Deadpan Globe on Hereditary Firefighter

If you want to write a really compelling article, try combining story, statistics, and quotes. If you want an example, take a look at Donovan Slack’s piece in yesterday’s Boston Globe. Here’s the story.

William Hayhurst III’s dream of joining the Boston Fire Department and carrying on a family tradition… appeared to be dashed when he received relatively dismal scores on the civil service exam all three times he took it.

Then, in what critics call an example of the patronage and favoritism lingering in Massachusetts government, the Hayhursts’ political connections turned things around.

A special state law passed this year for the benefit of the Hayhurst family vaulted William III from 623d place to the pinnacle of the hiring list.

Here’s the statistic: “A Globe review found that 40 of the 218 state laws passed in 2007 provide benefits to specific individuals by name.”

Here’s the quote. It’s from one of our representatives who cosponsored the bill.

The reason I signed on is, as a new legislator, I’m not really familiar about the process… So I looked to some reps who are friends of mine who had some easy things that weren’t going to be controversial, and I just signed on to provide assistance to them and learn more about the process.

I wonder what he’s learned.

If you want to learn about deadpan humor, you’d do well to study the article. Donovan drops in that quote toward the end of the article, with the journalistic equivalent of a straight face (straight typewriter)? Even so, his article doesn’t quite match last month’s classic by Andrea Estes.

Old Media Slideshows

Today’s Boston Globe includes its critic’s picks of 2007. I went straight to the albums of the year lists. There’s a list by each critic. Unfortunately, one the web each list is presented as a slideshow, rather than as a page I can just cast an eye down.

This is silly, in exactly the same way that the Business Week Online books of the year list is silly. When old media uses the web like this, it reminds me of how my students sometimes want to use PowerPoint: it’s more about “cool” features than it is about clear communication.

This isn’t just me being grumpy. If it was, I’d criticize the Globe for using CD rather than, say, album: one of the best albums of 2007 won’t be out on CD until 2008. And I’d be inclined to complain about the omission of my album of the year: but since the format of the Globe’s lists doesn’t allow me a quick scan, that inclination is rather slight.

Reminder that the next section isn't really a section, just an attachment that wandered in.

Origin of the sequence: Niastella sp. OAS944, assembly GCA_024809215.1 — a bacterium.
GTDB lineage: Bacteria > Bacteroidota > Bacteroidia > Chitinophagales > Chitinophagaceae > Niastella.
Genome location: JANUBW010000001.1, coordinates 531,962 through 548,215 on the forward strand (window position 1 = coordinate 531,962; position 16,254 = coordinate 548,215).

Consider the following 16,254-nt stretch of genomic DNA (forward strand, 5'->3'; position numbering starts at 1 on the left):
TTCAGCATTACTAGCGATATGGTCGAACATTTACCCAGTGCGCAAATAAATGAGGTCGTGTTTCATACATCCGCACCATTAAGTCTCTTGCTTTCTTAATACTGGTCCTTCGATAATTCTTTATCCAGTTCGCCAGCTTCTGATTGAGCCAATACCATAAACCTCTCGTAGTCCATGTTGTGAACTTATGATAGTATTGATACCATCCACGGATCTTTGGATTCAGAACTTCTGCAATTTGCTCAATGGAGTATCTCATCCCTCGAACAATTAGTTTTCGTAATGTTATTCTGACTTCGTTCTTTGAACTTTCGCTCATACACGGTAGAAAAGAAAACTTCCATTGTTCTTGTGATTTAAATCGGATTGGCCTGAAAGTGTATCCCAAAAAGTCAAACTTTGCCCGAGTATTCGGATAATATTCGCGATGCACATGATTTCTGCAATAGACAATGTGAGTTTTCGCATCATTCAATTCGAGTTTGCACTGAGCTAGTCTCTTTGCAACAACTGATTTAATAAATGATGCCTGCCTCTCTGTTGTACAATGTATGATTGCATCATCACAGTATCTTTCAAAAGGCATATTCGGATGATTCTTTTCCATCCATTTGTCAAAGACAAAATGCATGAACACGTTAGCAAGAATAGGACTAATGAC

Freedom of the Press in Whoville

To use the expression Freedom of the Press is to raise a lot of questions. Since we’ve recently been reading a book set in and around Whoville, I’ll focus here on some of the Who? questions.

One such question is: who constitutes the press? One answer is that: We’re All Journalists Now. That’s the argument made by Tom Keane in the Boston Globe a week ago.

Freedom of the press now seems like a special privilege that applies not to us but to distant, powerful, and impenetrable corporations.

Admittedly, the growth of big media… makes this thinking easy. Yet technology is changing that. Anyone with an Internet connection can now not only be a reporter, but a publisher as well (blogs… being obvious examples). Increasingly, media are becoming more democratized – and more like what the Founding Fathers envisioned.

That is, of course, a very American way of casting the argument, referring as it does to the Founding Fathers and, elsewhere in the article, to the First Amendment. I’d like to think that freedom of speech for all, including “the media” isn’t a specifically American value.

Which leads me to cast an international net, and to pose the second question. Who cares about freedom of the press? A study conducted for the BBC suggests that the answer varies greatly from county to country.

Of those interviewed, 56% thought that freedom of the press was very important to ensure a free society.

But 40% said it was more important to maintain social harmony and peace, even if it meant curbing the press’s freedom to report news truthfully.

For the holiday season, and for the new year, I wish you freedom of speech and of the press.

Business Week Redesign

bwlogo.gifI bought a magazine on Saturday, for the first time in many a month. The magazine in question was Business Week. I used to subscribe to the dead trees edition, and have sometimes regretted letting my subscription lapse. Although I can read BW Online, longer articles read better on paper, at least in my ancient eyes.

My purchase was prompted by two main things: I was about to go on a longish flight, and I saw Bruce Nussbaum’s post on the redesign of BW.

I’ve been part of a secret process of reinventing the magazine medium that will be unveiled on Friday when a new kind of Business Week hits the stands… We wanted to go beyond a redesign and do a rethink of how people get information and analysis today, given the web and the way we live and work.

The result, as I look on the wall and see it take life, is a new kind of print medium that I think will be the model for magazines to copy in the years ahead.

I find that post rather more impressive than the reinvented magazine it persauded me to buy. My main comment is that BW is trying too hard to “brief” its readers in the print edition. But I read paper because it is a good medium for articles, books, and other longer stuff. If I want brief, I’d rather read it on the screen, probably via the web.

As I typed in the above on the plane for later posting, I was sure that I wouldn’t be alone in this reaction. Sure enough, Joe Wickert’s remarks are similar to mine, although more extensively and vigorously expressed.